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February 15, 2010

Anne Hines’ Published Works

Anne Hines

Once described as “Canada’s answer to Irma Bombeck,” Anne Hines began her writing career as the humour/lifestyle columnist for Canadian Living magazine before spending six years as a contributing editor to Chatelaine where her humourous articles on everyday life appeared regularly. Recently, her weekly HineSight humour column appeared in Metro, a national commuter newspaper.

Anne has published five books including three novels; Fishing Up The Moon (Pedlar Press, 1998), The Spiral Garden (McArthur & Co, 2005), and Come Away (McArthur & Co, 2007), as well as a collection of nonfiction humour, A Year In HineSight (McArthur & Co, 2002) and a humorous spiritual autobiography, Parting Gifts: notes on life, love and loss (McArthur & Co, 2009).

Anne has a Masters of Theology degree from the  University of Toronto; Emmanuel College. While in school, her goal was  “to graduate while there is still religion.” Having managed to do that, she is now serving as a United Church of Canada minister in rural Saskatchewan and contributing regular updates on her adventures in small town living to The Toronto Star.

You can contact Anne Hines through email here.

Praise for Anne Hines,
“The mind behind The Spiral Garden has a fine intelligence, a delightful sense of humour, very liberal views, an impressive knowledge of religions, and is unabashedly Canadian.” – Globe and Mail

“[The Spiral Garden is] An intoxicating mix … Hines distills her impressive academic, spiritual and literary knowledge into a provocative cocktail … zips from laugh-out-loud humour to profundity and back again.” – Quill and Quire

Click on a book cover to learn more about Anne Hines’ works or scroll down for upcoming events and updates.

Fishing up the Moon

Fishing up the Moon:

“A humourous and insightful story about finding the wisdom in our own hearts.”

The Spiral Garden

The Spiral Garden:

“The hilarious, critically acclaimed novel about religion and spirituality …and how to reconcile the two.”

A Year in Hinesight

A Year in Hinesight:

“Canada’s answer to Irma Bombeck” offers up wit and wisdom on everyday life. From four years of columns in Canadian Living and Chatelaine magazines.”

Come Away

Come Away:

“Neslted between two of the most formidable voices of the the Old Testament, Ecclesiastes, which does not love women and Isaiah, which loves them less, is one short book which has disturbed clergy and baffled Biblical scholars for over two thousand years. Song of Songs, also called The Song of Solomon is an erotic love poem.”

Parting Gifts

Parting Gifts:

This book is about loss.
In an average day, I lose my scissors, my car keys, my grocery list, my patience and my mind. In an average life, almost all of us are destined to lose our way, our bearings, our youth, our hearts and our heads.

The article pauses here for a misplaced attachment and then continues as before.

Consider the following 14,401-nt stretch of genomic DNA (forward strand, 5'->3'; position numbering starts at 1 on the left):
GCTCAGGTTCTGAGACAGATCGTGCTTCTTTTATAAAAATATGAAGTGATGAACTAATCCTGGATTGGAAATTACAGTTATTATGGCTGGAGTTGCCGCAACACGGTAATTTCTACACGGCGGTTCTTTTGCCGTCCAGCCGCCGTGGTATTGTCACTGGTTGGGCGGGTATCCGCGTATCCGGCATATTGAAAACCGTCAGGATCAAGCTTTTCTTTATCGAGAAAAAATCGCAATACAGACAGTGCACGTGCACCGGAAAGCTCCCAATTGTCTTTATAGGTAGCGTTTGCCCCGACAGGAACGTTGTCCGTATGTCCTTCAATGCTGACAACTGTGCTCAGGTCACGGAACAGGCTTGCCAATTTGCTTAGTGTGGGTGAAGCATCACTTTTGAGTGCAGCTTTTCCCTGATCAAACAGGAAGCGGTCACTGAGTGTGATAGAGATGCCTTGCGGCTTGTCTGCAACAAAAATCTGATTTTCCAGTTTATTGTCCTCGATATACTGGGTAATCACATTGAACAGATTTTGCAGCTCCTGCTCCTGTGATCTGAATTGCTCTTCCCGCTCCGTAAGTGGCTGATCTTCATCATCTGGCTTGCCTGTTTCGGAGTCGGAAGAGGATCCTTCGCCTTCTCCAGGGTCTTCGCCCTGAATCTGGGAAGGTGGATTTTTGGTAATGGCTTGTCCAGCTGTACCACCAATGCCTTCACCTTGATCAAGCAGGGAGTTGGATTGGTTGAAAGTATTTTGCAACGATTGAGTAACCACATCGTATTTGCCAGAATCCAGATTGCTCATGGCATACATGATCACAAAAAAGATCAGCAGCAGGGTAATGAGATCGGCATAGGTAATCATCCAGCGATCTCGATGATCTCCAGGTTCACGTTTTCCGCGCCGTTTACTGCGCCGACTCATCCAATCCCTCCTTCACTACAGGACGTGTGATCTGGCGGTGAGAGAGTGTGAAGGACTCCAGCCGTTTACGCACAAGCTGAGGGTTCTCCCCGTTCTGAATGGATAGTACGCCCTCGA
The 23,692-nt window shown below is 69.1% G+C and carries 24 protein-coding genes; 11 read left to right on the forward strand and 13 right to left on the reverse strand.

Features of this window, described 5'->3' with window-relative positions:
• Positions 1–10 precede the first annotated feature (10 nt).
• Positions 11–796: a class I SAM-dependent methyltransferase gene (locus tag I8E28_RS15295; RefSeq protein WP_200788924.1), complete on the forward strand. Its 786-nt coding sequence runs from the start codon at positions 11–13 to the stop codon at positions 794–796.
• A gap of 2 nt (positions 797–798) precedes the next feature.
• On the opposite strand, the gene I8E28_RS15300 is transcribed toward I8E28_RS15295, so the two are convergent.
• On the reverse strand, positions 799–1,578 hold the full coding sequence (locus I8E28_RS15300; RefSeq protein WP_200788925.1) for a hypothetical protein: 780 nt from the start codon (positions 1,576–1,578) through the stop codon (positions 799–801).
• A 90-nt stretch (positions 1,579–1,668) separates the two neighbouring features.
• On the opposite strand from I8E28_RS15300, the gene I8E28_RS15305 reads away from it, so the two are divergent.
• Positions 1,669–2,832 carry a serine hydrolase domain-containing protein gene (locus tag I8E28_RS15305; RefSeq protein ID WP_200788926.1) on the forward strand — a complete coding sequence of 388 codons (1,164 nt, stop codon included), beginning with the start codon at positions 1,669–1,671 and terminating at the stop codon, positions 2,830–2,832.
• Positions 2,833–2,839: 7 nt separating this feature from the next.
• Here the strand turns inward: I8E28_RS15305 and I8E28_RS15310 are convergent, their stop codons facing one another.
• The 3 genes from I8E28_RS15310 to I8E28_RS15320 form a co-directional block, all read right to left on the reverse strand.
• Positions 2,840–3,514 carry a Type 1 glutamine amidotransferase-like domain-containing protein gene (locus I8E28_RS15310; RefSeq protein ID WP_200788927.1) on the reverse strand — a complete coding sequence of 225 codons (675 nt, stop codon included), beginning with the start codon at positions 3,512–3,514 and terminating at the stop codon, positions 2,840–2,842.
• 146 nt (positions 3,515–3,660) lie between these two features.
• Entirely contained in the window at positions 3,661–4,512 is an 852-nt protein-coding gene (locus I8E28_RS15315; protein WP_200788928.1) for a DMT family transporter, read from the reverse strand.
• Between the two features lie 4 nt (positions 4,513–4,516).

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March 1, 2013

“Farewell to Lucky Lake” from Toronto Star. Sunday, June 3, 2012.

Filed under: Uncategorized — Anne Hines @ 1:11 pm

Two years ago, I moved from downtown Toronto to Lucky Lake, SK (pop. 295) to serve as a minister for the United Church of Canada. I’m a city girl through and through. When I moved to the country, I was worried I might pass out from all the clear, clean air. Someone would have to administer smog.

Though the city is my home, the country has been my classroom. Travelling to new places always teaches us something. For instance, when my mother travelled overseas last year, she was annoyed to learn that only one company in Europe would rent a car to someone over the age of 80. For my part, I was sorry to learn there was even one.

Since moving to rural Saskatchewan, I’ve learned there are similarities between city and country folk. Neither can imagine why the others want to live there. And, I’ve discovered a few myths about country life.

Myth No. 1: No stress.

When I lived in Toronto, I often thought we should stop arguing about whether the government should continue lacing our drinking water with flouride. Instead, we should demand they spike it with Valium. Frankly, we Torontonians are anxious.

Being in a rural community has made me realize, though, that I knew nothing about stress. True stress is not fretting about whether the car ahead of me will run the red light in time for me to also run the red light. Or that the line at Starbucks is so long, I’ll be at my appointment at 8:17 instead of 8:15. Real stress is having a $500,000 combine in your yard and five centimetres of water on your field.

No 2: No crime.

The first time I left Lucky Lake, I mentioned to neighbours that I’d given my key to Mavis across the street. They exchanged bemused looks and  I began to wonder whether sweet, grandmotherly Mavis was actually the town kleptomaniac. Finally someone said, “You locked your door?”

That doesn’t mean there’s no crime here. Recently, in nearby Birsay, the town hall was defaced with graffiti. The RCMP suspect gangs. Debate raged among local coffee clutches as to whether the entire population of Birsay, which totals 40 adults, children and octogenarians, is enough to make one decent gang. Someone suggested, “Well, maybe, but who would they war with?” This is seeding time. Everyone’s busy.

No. 3: No fun:

Entertainment? The annual Birsay Turkey Shoot. No turkeys are harmed at this event. No turkeys are actually present, except frozen ones to be given as prizes. There is a game involving a live chicken, though. Participants “purchase” one of 40 squares drawn on a paper, which is then slid into the cage under the chicken. Whichever name the bird’s poop lands on, wins. City folk likely find this an odd way to spend leisure money. Out here we find it odd to pay far more  for the roughly equal delight of seeing whether the Leafs will manage to land a shot.

No 4: There’s no place like home.